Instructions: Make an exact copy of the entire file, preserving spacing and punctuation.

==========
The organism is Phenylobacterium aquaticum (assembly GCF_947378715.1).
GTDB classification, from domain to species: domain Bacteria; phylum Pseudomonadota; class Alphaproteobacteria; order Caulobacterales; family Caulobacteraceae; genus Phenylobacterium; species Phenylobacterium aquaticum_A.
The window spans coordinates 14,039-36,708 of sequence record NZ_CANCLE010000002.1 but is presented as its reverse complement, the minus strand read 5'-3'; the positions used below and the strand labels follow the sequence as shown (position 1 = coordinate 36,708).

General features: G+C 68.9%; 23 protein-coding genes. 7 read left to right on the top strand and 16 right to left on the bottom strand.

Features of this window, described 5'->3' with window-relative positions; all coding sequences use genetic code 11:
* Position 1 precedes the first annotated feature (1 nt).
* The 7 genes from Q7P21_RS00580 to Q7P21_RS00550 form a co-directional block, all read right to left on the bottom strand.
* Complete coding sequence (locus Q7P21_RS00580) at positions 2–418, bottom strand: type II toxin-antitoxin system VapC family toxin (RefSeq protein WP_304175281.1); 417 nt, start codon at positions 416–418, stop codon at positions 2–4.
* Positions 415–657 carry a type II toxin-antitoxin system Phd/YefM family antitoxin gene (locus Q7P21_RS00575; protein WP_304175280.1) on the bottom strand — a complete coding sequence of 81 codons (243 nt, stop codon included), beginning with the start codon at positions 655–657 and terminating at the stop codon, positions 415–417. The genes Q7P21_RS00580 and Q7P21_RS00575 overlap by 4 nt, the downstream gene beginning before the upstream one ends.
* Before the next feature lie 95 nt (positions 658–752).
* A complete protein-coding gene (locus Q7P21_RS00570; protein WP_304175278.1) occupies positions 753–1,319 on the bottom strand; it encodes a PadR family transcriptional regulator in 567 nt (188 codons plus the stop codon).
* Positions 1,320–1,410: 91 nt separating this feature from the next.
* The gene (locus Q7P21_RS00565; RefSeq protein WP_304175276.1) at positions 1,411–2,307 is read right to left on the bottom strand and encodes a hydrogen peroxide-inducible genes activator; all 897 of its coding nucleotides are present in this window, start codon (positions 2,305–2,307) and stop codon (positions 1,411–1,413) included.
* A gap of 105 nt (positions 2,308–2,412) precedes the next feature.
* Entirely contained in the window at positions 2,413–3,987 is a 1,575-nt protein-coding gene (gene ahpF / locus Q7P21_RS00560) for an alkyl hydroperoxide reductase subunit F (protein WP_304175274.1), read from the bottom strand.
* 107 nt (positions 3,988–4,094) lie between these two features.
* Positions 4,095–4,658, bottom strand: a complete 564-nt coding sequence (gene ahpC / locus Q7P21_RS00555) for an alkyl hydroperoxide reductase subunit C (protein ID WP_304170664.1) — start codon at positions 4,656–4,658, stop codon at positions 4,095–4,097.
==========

The organism is Phenylobacterium aquaticum (assembly GCF_947378715.1).
GTDB classification, from domain to species: domain Bacteria; phylum Pseudomonadota; class Alphaproteobacteria; order Caulobacterales; family Caulobacteraceae; genus Phenylobacterium; species Phenylobacterium aquaticum_A.
The window spans coordinates 14,039-36,708 of sequence record NZ_CANCLE010000002.1 but is presented as its reverse complement, the minus strand read 5'-3'; the positions used below and the strand labels follow the sequence as shown (position 1 = coordinate 36,708).

General features: G+C 68.9%; 23 protein-coding genes. 7 read left to right on the top strand and 16 right to left on the bottom strand.

Features of this window, described 5'->3' with window-relative positions; all coding sequences use genetic code 11:
* Position 1 precedes the first annotated feature (1 nt).
* The 7 genes from Q7P21_RS00580 to Q7P21_RS00550 form a co-directional block, all read right to left on the bottom strand.
* Complete coding sequence (locus Q7P21_RS00580) at positions 2–418, bottom strand: type II toxin-antitoxin system VapC family toxin (RefSeq protein WP_304175281.1); 417 nt, start codon at positions 416–418, stop codon at positions 2–4.
* Positions 415–657 carry a type II toxin-antitoxin system Phd/YefM family antitoxin gene (locus Q7P21_RS00575; protein WP_304175280.1) on the bottom strand — a complete coding sequence of 81 codons (243 nt, stop codon included), beginning with the start codon at positions 655–657 and terminating at the stop codon, positions 415–417. The genes Q7P21_RS00580 and Q7P21_RS00575 overlap by 4 nt, the downstream gene beginning before the upstream one ends.
* Before the next feature lie 95 nt (positions 658–752).
* A complete protein-coding gene (locus Q7P21_RS00570; protein WP_304175278.1) occupies positions 753–1,319 on the bottom strand; it encodes a PadR family transcriptional regulator in 567 nt (188 codons plus the stop codon).
* Positions 1,320–1,410: 91 nt separating this feature from the next.
* The gene (locus Q7P21_RS00565; RefSeq protein WP_304175276.1) at positions 1,411–2,307 is read right to left on the bottom strand and encodes a hydrogen peroxide-inducible genes activator; all 897 of its coding nucleotides are present in this window, start codon (positions 2,305–2,307) and stop codon (positions 1,411–1,413) included.
* A gap of 105 nt (positions 2,308–2,412) precedes the next feature.
* Entirely contained in the window at positions 2,413–3,987 is a 1,575-nt protein-coding gene (gene ahpF / locus Q7P21_RS00560) for an alkyl hydroperoxide reductase subunit F (protein WP_304175274.1), read from the bottom strand.
* 107 nt (positions 3,988–4,094) lie between these two features.
* Positions 4,095–4,658, bottom strand: a complete 564-nt coding sequence (gene ahpC / locus Q7P21_RS00555) for an alkyl hydroperoxide reductase subunit C (protein ID WP_304170664.1) — start codon at positions 4,656–4,658, stop codon at positions 4,095–4,097.